Water and clean water at that is an irreplaceable resource of our day to day living. Depending on location and accessibility, there are numerous challenges encountered in delivering it to the point of use. In rural areas and most arid and semi arid areas, boreholes and wells are an important source of water. The average depth of a well is around 30m while that of a borehole is about 150m.
There are many traditional/conventional methods of getting water from wells with the most popular being a bucket tied to the end of a rope and a pulley mechanism at the top of the well to lower and raise the bucket. This method although effective is limited in terms of productivity the major reason being slow pace of work. To effectively harness water from a well, modern methods that involve using submersible pumps are available. For areas with access to the electricity grid, these pumps can be connected to the same. However, if there is no possibility to use grid power alternative sources such as solar, wind or a combination of both (hybrid) can be employed. Additionally, if the recurrent expenditure of running such a pump from grid power cannot be sustained, the best option would be to use renewable energy sources. These energy sources require no maintenance and with the right infrastructure will ensure water availability on demand.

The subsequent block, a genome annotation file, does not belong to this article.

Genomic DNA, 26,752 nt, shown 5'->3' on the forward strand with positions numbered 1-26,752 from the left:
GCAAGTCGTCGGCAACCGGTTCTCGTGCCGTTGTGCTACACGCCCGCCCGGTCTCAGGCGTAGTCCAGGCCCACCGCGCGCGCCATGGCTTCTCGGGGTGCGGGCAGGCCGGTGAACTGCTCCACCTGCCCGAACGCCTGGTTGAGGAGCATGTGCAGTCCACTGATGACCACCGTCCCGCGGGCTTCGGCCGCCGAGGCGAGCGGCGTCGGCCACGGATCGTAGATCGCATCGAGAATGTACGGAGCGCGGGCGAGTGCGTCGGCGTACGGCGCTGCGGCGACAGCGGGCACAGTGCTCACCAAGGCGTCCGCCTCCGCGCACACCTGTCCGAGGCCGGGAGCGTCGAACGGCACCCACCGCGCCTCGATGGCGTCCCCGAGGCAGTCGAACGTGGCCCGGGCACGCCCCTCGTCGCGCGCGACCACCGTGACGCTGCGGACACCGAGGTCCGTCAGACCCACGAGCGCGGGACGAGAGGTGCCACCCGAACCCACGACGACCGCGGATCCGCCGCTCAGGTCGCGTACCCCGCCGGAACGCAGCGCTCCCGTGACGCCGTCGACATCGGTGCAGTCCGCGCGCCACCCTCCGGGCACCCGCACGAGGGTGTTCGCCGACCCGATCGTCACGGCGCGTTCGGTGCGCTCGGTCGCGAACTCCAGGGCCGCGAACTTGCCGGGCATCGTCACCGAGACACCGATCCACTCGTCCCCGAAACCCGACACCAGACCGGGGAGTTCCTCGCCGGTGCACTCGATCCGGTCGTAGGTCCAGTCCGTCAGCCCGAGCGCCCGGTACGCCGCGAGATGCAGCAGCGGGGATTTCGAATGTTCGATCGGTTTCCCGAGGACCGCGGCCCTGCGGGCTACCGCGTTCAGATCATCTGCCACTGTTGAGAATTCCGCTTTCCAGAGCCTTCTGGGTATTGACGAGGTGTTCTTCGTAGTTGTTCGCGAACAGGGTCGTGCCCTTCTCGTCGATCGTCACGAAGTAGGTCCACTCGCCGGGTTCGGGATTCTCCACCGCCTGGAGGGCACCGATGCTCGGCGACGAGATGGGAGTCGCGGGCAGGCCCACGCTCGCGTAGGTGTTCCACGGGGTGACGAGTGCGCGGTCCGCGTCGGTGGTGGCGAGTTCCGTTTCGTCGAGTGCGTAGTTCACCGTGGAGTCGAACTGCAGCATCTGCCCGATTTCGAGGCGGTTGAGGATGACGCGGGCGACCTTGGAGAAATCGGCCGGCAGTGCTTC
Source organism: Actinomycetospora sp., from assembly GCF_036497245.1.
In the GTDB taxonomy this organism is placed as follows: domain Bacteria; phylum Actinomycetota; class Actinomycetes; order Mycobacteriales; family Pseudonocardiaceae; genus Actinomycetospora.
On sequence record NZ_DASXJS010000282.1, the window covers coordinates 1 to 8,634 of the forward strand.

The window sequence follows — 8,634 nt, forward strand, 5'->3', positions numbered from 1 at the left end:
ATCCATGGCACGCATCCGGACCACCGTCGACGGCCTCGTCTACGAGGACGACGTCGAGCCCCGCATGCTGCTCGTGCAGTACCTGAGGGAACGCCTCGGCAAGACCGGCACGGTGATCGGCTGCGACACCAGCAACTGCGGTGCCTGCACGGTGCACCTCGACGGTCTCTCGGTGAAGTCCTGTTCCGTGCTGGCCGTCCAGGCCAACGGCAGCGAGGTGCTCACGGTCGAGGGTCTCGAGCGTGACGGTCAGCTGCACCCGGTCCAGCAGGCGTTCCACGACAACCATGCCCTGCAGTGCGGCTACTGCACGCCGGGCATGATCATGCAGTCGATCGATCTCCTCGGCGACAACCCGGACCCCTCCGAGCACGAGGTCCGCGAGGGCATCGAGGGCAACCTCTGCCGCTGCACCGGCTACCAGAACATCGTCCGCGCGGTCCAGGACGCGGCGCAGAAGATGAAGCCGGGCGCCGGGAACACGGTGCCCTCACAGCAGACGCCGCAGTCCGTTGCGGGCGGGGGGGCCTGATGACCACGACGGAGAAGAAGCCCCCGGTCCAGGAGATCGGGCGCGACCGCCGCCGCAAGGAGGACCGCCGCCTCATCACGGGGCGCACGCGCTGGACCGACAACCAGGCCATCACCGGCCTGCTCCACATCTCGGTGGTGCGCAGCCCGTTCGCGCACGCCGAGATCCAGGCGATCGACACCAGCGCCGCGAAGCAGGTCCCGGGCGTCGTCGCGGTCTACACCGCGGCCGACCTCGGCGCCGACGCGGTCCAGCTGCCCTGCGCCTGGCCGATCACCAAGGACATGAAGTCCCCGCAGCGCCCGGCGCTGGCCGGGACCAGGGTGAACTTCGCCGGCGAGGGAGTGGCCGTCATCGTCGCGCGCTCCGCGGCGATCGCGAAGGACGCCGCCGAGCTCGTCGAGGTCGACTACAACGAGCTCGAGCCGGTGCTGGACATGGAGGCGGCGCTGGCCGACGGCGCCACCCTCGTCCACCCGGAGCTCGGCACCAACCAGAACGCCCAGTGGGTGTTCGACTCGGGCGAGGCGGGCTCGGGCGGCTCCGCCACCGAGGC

Boreholes offer better prospects of higher water yields compared to wells. They have become increasingly popular as a solution for water needs in equal measure in urban, peri-urban as well as rural areas. It is possible to get in excess of 10m3 of water on a daily basis. This level of production makes commercial activities such as irrigation, metered distribution among others viable. As with well pumps, it is possible to use either grid or renewable energy power to operate the submersible pumps used. However, due to the extra depth achieved in boreholes considerably more power is needed. If renewable energy sources especially solar panels are used, a tracking system can be incorporated to increase power availability throughout the day. This will consequently increase water production by 15-20%.
In both cases, i.e. boreholes and wells the ideal thing is to have a reservoir into which water is stored. This ensures availability of water at night or when there is no wind or solar power production to run the pump.
We have a reliable range of submersible pumps and accessories from leading manufacturers in the world to suit either of the two categories.
See Lorentz and Grundfos pumps.
For more information get in touch with Sales or Technical support